Atlanta Journal-Constitution, The (GA) - November 9, 2002
Deceased Name: OBITUARIES: MARIETTA: Katherine Jennings , jeweler, helping hand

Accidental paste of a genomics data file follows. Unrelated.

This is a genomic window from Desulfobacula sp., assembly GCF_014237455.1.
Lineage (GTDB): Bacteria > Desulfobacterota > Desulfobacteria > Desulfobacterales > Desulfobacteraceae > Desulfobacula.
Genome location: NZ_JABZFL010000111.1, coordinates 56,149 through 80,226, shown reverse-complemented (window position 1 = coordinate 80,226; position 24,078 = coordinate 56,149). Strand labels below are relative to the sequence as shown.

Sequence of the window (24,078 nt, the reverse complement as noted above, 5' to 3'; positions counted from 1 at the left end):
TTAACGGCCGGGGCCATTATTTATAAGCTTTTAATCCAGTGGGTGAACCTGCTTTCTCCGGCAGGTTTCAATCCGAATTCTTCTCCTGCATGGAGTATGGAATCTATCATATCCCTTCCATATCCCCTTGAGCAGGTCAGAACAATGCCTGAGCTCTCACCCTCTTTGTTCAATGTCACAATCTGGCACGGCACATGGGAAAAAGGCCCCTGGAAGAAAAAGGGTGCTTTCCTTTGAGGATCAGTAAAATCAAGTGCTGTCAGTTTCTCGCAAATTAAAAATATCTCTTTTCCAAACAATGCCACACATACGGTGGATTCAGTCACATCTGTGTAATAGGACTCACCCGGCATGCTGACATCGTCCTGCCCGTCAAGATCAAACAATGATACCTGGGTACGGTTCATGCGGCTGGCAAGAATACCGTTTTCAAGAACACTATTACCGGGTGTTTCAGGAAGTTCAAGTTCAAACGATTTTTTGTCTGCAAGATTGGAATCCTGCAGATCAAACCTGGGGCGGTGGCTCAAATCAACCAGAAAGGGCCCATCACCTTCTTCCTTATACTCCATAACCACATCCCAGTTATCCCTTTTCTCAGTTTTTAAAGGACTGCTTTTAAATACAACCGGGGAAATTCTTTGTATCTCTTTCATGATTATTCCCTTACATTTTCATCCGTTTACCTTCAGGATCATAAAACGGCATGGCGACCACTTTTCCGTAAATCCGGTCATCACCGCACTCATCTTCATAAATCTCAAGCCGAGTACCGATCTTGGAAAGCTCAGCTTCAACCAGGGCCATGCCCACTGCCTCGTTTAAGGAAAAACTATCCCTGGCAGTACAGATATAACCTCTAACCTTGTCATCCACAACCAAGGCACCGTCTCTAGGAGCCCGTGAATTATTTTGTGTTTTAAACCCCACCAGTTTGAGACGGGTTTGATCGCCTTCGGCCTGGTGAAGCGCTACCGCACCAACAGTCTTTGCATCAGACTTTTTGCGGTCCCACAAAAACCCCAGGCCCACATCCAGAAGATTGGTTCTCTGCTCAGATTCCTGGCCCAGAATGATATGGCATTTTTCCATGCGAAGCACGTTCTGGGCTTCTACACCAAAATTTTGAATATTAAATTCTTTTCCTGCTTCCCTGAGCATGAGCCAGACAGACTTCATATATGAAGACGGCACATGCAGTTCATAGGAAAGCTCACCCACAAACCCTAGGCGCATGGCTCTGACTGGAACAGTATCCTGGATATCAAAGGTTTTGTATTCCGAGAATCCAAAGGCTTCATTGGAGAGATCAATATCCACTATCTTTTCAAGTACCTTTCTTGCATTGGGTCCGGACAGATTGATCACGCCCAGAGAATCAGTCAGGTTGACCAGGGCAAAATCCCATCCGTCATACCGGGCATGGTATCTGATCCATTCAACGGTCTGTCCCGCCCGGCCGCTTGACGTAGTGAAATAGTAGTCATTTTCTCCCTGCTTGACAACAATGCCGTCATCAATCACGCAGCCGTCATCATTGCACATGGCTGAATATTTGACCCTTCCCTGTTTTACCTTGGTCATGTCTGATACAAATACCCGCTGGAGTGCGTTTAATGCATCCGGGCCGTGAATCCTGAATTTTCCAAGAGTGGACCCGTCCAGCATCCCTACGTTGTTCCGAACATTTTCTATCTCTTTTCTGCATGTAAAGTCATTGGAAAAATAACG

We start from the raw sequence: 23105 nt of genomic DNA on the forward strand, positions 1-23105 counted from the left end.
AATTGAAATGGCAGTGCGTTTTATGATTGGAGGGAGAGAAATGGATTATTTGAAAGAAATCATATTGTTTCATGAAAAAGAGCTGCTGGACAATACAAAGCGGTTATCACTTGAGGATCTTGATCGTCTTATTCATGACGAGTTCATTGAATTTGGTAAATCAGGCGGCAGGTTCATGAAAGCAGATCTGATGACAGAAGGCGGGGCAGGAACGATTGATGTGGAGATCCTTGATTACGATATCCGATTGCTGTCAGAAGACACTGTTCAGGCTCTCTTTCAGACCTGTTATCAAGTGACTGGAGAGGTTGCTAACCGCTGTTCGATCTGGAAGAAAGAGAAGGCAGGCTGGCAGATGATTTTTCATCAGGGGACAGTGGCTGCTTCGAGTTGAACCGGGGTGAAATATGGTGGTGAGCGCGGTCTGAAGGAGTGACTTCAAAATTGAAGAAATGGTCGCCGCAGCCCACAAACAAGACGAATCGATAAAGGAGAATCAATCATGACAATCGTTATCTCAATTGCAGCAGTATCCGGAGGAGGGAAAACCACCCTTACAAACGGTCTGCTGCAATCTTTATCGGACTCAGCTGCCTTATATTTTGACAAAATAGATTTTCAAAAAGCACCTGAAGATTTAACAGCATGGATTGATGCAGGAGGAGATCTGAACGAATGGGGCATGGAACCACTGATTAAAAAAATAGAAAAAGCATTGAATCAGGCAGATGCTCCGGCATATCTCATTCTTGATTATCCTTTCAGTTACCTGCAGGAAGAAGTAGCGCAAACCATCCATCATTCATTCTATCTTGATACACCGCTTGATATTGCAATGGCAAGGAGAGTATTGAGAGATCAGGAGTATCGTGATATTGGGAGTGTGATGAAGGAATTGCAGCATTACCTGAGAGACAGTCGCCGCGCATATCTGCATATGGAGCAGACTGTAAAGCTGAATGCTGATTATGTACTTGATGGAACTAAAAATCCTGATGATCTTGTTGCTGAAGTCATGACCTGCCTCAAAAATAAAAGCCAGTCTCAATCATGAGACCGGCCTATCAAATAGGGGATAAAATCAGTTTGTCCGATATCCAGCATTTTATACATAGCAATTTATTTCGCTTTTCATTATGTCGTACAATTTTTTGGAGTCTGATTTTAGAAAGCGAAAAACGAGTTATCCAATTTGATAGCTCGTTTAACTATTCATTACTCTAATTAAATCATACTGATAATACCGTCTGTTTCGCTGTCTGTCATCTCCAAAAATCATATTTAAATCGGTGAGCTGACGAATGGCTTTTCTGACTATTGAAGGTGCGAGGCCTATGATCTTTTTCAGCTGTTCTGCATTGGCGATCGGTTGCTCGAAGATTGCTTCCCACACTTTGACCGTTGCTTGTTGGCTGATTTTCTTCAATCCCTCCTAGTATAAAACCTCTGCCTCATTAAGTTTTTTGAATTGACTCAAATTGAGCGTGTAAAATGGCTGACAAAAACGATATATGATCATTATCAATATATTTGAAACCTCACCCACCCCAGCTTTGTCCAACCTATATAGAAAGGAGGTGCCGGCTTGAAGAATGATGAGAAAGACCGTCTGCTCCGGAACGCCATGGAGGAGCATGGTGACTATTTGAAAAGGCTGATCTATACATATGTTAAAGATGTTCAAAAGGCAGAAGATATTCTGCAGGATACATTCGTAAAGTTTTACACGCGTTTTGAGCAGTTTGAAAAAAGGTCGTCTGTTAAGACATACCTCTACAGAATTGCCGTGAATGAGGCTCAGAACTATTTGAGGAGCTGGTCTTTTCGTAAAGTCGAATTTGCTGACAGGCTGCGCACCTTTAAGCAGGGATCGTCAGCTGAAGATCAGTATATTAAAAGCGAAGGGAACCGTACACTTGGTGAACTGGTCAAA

Through the custom jewelry she designed at Giordano & Co. in Marietta, Katherine Griffin Jennings helped people enhance their self-image. "Katherine could identify with a person when they walked into the store, just read them, and steer them to the correct piece of jewelry," said her neighbor, Sue Winterkorn of Marietta. Ms. Winterkorn was in the midst of a painful divorce when she first met Mrs. Jennings. Her neighbor not only offered nonjudgmental support but made her something tangible that allowed her to move on with her life. "She noticed I had some beautiful rings but wasn't wearing them," said Ms. Winterkorn. "I told her they don't mean what they used to, and she said, 'Then we need to make them mean something else.' " Mrs. Jennings took her friend's engagement and anniversary rings and out of them created a new ring featuring a flower with three petals representing Ms. Winterkorn and her two children. "Katherine gave me the hope to love again," said her friend. Katherine G. Jennings, 49, of Marietta, died Oct. 30 of brain cancer at Emory University Hospital. The body was cremated. The memorial service is 3 p.m. Sunday at H.M. Patterson & Son, Canton Hill. The Florida native's interest in jewelry began 10 years ago, when she answered a Rich's ad for a jewelry salesperson. Mrs. Jennings got the job, loved it, and began taking courses from the Gemological Institute of America to learn to appraise gems and design jewelry. "Her designs were geometric and contemporary, and she had a large following of customers," said Becky Anderson-Roberts, manager at Giordano & Co., where Mrs. Jennings worked the past four years. "She was extremely positive and outgoing; you would never know she had been fighting cancer." "Katherine was the epitome of courage and kindness and empathy," said Ms. Winterkorn. Soon after the Cobb County district attorney's office created its Victim-Witness Assistance Program in 1985, Mrs. Jennings volunteered. "She would comfort and assist abused children who would have to testify," said her husband, Christopher Jennings of Marietta. "She also helped victims of date rape." Mrs. Jennings was always rescuing abandoned animals. "We were taking a walk one day and a cat followed her home. That became our cat," said her daughter, Lindsay Jeffrey of Marietta. Her dream, said her husband, was to buy a farm and run her own animal shelter. Other survivors include a son, Patrick Jeffrey of Savannah; her mother, Katherine Griffin of Charlotte; and two brothers, Richard Griffin of Charlotte and Ken Williams of Vandalia, Ill.